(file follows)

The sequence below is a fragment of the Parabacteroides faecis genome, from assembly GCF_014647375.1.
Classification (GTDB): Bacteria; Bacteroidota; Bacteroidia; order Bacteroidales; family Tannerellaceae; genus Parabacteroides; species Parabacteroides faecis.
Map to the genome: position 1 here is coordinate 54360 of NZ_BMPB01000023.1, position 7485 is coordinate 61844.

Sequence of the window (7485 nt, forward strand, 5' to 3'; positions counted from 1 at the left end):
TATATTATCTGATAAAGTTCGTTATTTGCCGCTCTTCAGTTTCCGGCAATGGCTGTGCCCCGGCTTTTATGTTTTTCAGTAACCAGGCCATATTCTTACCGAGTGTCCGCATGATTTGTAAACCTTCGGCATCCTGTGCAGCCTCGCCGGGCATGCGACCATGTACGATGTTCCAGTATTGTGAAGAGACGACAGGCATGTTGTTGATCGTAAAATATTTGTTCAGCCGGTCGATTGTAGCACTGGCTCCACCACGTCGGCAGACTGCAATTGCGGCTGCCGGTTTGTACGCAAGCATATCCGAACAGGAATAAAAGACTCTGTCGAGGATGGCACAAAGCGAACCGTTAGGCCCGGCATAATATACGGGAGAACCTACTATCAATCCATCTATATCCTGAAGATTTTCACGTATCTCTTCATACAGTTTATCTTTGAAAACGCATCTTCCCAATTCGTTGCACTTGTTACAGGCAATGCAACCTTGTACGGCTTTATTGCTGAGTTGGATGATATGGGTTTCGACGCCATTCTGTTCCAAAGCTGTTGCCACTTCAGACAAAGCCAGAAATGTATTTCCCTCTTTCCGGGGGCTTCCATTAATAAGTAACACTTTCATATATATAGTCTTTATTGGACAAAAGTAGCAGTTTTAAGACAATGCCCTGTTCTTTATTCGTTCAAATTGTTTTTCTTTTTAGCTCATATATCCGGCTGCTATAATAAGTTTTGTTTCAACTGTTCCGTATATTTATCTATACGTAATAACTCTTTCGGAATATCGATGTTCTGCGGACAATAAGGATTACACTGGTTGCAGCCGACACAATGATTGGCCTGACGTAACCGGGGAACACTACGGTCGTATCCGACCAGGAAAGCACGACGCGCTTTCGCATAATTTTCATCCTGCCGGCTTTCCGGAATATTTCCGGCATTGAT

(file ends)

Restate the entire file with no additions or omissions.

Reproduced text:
The sequence below is a fragment of the Parabacteroides faecis genome, from assembly GCF_014647375.1.
Classification (GTDB): Bacteria; Bacteroidota; Bacteroidia; order Bacteroidales; family Tannerellaceae; genus Parabacteroides; species Parabacteroides faecis.
Map to the genome: position 1 here is coordinate 54360 of NZ_BMPB01000023.1, position 7485 is coordinate 61844.

Sequence of the window (7485 nt, forward strand, 5' to 3'; positions counted from 1 at the left end):
TATATTATCTGATAAAGTTCGTTATTTGCCGCTCTTCAGTTTCCGGCAATGGCTGTGCCCCGGCTTTTATGTTTTTCAGTAACCAGGCCATATTCTTACCGAGTGTCCGCATGATTTGTAAACCTTCGGCATCCTGTGCAGCCTCGCCGGGCATGCGACCATGTACGATGTTCCAGTATTGTGAAGAGACGACAGGCATGTTGTTGATCGTAAAATATTTGTTCAGCCGGTCGATTGTAGCACTGGCTCCACCACGTCGGCAGACTGCAATTGCGGCTGCCGGTTTGTACGCAAGCATATCCGAACAGGAATAAAAGACTCTGTCGAGGATGGCACAAAGCGAACCGTTAGGCCCGGCATAATATACGGGAGAACCTACTATCAATCCATCTATATCCTGAAGATTTTCACGTATCTCTTCATACAGTTTATCTTTGAAAACGCATCTTCCCAATTCGTTGCACTTGTTACAGGCAATGCAACCTTGTACGGCTTTATTGCTGAGTTGGATGATATGGGTTTCGACGCCATTCTGTTCCAAAGCTGTTGCCACTTCAGACAAAGCCAGAAATGTATTTCCCTCTTTCCGGGGGCTTCCATTAATAAGTAACACTTTCATATATATAGTCTTTATTGGACAAAAGTAGCAGTTTTAAGACAATGCCCTGTTCTTTATTCGTTCAAATTGTTTTTCTTTTTAGCTCATATATCCGGCTGCTATAATAAGTTTTGTTTCAACTGTTCCGTATATTTATCTATACGTAATAACTCTTTCGGAATATCGATGTTCTGCGGACAATAAGGATTACACTGGTTGCAGCCGACACAATGATTGGCCTGACGTAACCGGGGAACACTACGGTCGTATCCGACCAGGAAAGCACGACGCGCTTTCGCATAATTTTCATCCTGCCGGCTTTCCGGAATATTTCCGGCATTGAT